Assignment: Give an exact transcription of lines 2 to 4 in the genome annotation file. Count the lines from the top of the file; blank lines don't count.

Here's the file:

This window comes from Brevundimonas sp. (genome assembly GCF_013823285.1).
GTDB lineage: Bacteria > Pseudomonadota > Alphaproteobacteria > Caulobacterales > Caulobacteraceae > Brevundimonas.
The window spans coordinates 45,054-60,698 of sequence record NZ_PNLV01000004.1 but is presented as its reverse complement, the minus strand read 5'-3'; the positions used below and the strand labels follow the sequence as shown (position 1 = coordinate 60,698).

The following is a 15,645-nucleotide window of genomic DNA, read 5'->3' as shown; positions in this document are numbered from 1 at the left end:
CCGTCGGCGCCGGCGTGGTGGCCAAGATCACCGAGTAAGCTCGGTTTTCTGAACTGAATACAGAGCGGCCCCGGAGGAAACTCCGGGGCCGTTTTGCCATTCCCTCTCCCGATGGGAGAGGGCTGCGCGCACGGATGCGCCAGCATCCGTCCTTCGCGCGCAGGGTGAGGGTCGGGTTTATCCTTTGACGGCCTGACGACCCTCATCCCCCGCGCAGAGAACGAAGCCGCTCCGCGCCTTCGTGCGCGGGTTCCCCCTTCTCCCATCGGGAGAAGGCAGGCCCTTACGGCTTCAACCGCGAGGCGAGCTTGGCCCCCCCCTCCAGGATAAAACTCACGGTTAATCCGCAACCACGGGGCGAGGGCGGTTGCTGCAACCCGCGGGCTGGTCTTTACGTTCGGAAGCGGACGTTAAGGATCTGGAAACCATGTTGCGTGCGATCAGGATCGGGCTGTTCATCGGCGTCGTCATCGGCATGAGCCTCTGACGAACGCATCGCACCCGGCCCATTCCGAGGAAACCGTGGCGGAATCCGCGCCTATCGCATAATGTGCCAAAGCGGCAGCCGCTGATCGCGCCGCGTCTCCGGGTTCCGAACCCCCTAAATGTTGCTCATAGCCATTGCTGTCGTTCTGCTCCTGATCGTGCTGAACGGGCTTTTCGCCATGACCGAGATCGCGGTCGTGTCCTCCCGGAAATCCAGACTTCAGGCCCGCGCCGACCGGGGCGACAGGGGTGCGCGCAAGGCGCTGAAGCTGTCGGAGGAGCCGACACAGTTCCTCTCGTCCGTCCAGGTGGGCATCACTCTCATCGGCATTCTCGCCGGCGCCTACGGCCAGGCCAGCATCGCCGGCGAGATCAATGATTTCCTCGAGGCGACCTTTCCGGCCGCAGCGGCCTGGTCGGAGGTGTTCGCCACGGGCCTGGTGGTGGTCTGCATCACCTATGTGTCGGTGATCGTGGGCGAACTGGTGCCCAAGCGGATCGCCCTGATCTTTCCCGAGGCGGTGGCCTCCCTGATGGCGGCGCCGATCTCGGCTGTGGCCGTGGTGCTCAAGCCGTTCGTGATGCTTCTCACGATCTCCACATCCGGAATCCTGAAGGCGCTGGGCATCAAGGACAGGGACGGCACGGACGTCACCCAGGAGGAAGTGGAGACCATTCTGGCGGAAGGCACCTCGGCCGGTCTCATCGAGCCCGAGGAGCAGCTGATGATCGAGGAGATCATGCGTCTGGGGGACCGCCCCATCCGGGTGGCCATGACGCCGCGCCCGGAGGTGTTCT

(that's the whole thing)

GTDB lineage: Bacteria > Pseudomonadota > Alphaproteobacteria > Caulobacterales > Caulobacteraceae > Brevundimonas.
The window spans coordinates 45,054-60,698 of sequence record NZ_PNLV01000004.1 but is presented as its reverse complement, the minus strand read 5'-3'; the positions used below and the strand labels follow the sequence as shown (position 1 = coordinate 60,698).

The following is a 15,645-nucleotide window of genomic DNA, read 5'->3' as shown; positions in this document are numbered from 1 at the left end: